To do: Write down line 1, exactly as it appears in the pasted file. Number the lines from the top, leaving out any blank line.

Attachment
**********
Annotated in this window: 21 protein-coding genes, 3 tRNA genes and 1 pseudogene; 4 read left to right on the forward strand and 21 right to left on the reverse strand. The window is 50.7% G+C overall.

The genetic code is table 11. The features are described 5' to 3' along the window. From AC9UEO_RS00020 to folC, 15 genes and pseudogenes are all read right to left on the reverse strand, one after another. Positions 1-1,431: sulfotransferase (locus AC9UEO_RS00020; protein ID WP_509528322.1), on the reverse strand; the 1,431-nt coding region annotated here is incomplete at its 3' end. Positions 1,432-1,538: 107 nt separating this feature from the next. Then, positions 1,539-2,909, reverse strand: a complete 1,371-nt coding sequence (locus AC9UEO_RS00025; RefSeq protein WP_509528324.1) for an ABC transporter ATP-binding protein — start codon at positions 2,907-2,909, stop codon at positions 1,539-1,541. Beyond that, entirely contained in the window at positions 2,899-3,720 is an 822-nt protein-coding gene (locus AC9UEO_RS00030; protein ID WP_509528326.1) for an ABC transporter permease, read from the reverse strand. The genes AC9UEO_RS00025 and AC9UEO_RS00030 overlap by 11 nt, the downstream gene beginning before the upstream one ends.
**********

Annotated in this window: 21 protein-coding genes, 3 tRNA genes and 1 pseudogene; 4 read left to right on the forward strand and 21 right to left on the reverse strand. The window is 50.7% G+C overall.